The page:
Which types of
I know what you’re thinking, is this a trick question? Surely no sugar is healthy. Well, in a sense yes that’s true - and you all know how much I love to bang on about the importance for long term health of maintaining a stable blood sugar level, and that comes down to lowering sugar intake generally - but the reality is that sometimes we want to bake something a bit special for a loved one’s birthday, or treat ourselves with something out of the ordinary. On those occasions I think it’s important to have a really good understanding of which types of sugar are the most beneficial.
I think the first thing to point out is that if you’re buying anything that’s processed, e.g. a ‘healthy’ energy bar or something similar, unless the manufacturer is a small company that’s genuinely interested in and passionate about your health, then the likelihood is that they’ll use the cheapest sweetener in order to keep costs down. More often than not that tends to be something like ‘high fructose corn syrup,’ or ‘partially inverted corn syrup.’
So, let’s first discuss sugars to avoid.
Sugars to Avoid
High Fructose Corn Syrup
Inverted syrups (corn, glucose or fructose) are sweeter even than table sugar and foods that use it retain moisture better and crystalise less easily. Don’t be fooled, just because ‘corn’ or ‘fructose’ come originally from natural sources these inverted syrups have zero health benefits and wreak absolute havoc with our blood sugar as it passes into our bloodstream at a faster rate due to its heavy processing. Links have been made between these types of heavily processed sugars and declining liver function, weight gain and high blood pressure.
In nature we find fructose naturally occurring in fruit, where it comes packaged with beneficial nutrients that aid in its breakdown and work to actually slow the release of the sugar contained into the bloodstream: fibre, antioxidants and phytonutrients. The high fibre content in fruit is beneficial for maintaining good gut health too. Crucially, natural fructose doesn’t cost our bodies anything, but when we consume refined high fructose syrups our body has a net loss of nutrients as it has to put a lot in to help break it down.
There is so much confusion over Agave and you’ll still see it being used by health brands as a ‘healthy’ type of sugar, but it’s actually highly processed and the chemical extraction process used to create is it nearly as rigorous as the corn refiners used in making high fructose corn syrup from corn starch.
Manufacturers use genetically modified enzymes to convert the glucose and inulin found in the agave plant’s roots into nearly pure fructose (70-90%). As we know, fructose is naturally occurring in fruit but it’s not supposed to be consumed in large amounts as in these refined syrups. Moreover, the specific type of fructose in agave syrup, D-fructose, is not recognised by the body and as such bypasses digestion and goes straight to the liver, raising triglyceride levels and increasing adipose (fat) tissue.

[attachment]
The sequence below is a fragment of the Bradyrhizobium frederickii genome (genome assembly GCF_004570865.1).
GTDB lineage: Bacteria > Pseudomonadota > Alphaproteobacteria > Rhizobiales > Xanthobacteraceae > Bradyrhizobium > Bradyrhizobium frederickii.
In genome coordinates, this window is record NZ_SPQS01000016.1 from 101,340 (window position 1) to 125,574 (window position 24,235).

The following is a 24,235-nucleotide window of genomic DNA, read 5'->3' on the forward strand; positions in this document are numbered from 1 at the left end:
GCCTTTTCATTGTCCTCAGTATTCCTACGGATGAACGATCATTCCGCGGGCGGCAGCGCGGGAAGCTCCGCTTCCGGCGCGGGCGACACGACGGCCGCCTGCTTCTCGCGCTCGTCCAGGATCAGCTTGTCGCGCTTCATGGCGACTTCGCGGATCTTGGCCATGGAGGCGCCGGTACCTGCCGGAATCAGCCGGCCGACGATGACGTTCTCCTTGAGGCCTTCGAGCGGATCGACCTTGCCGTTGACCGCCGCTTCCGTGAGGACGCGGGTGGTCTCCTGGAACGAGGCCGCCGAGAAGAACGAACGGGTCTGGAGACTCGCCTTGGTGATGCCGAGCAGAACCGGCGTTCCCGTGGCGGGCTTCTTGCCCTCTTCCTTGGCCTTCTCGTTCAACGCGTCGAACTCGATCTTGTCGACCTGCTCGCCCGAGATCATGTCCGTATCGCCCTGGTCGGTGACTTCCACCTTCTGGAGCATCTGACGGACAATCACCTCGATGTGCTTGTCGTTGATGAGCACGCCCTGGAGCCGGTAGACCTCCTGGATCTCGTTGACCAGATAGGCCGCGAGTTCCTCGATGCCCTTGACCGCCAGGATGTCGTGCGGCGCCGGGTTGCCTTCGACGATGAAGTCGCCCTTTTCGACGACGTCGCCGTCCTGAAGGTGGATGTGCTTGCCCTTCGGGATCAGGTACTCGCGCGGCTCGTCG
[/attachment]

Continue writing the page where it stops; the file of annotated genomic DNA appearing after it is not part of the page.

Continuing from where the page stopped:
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Brown and white table sugar
White sugar used to be mainly made from cane sugar, but these days a lot of it is derived from beet sugar which is nearly always genetically modified. It also often contains glyphosate residue, a pesticide that has been banned in many countries due to its damaging effect on health. Brown sugar, which we generally assume to be better for us, is really just white sugar mixed with molasses, and white sugar can often be bleached to make it crystal white.
Splenda (sucralose) and aspartame
Aspartame is 200 times sweeter than sucrose! Like Splenda (sucralose) it’s an artificial sweetener that can induce weight gain and, some researchers have said, can have adverse metabolic effects and a negative impact on our gut microbiome. Splenda has also been linked to migraines and can also be found in things such as mouthwash - not just fizzy drinks.
Okay great, onto a slightly less depressing topic - healthier sugar alternatives, and first up:
This goes so well in a hot turmeric latte or hot choc and it comes with really decent levels of iron that’s easily absorbed by the body, plus calcium, vitamin B6 and magnesium. It’s a thick, black, treacle-like syrup that’s unrefined and the most nutrient-rich member of the molasses family.
Pure monk fruit sweetener is pretty expensive and hard to get hold of, so I’m not going to give it that much air time, but if you can get it it’s a good one to have in the cupboard. It comes from the same family as pumpkin, squash and melon (gourds) and also comes with the added bonus of being calorie free.
Different to date syrup, date sugar is made by grinding up dates into a fine powder. Because of this it still contains all of the beneficial fibre from the original date which helps slow down the sugar absorption into the bloodstream. Dates are also a good source of antioxidants, magnesium, potassium, and selenium. Date syrup, readily available in health food stores, is made by heating the dates with water, blending the mixture together and then straining it through a fine sieve. As such, it contains less of the beneficial fibre but it’s easier to use in hot drinks as date sugar doesn’t dissolve particularly well.
Made from the sap of flower buds from the coconut plant (you might be familiar with coconut blossom nectar, that’s the same thing just in a liquid form). Coconut sugar is one of the most sustainable sugars out there as it’s regenerative to the soil it’s grown in, uses very little water and produces more sugar per acre than sugar cane. You can use it as a like for like replacement for regular sugar in cooking and it adds a nice caramel-y flavour too.
So there you have it, a quick round up of some different types of sugar to give you options and more control over your health when picking what to use, consume and buy.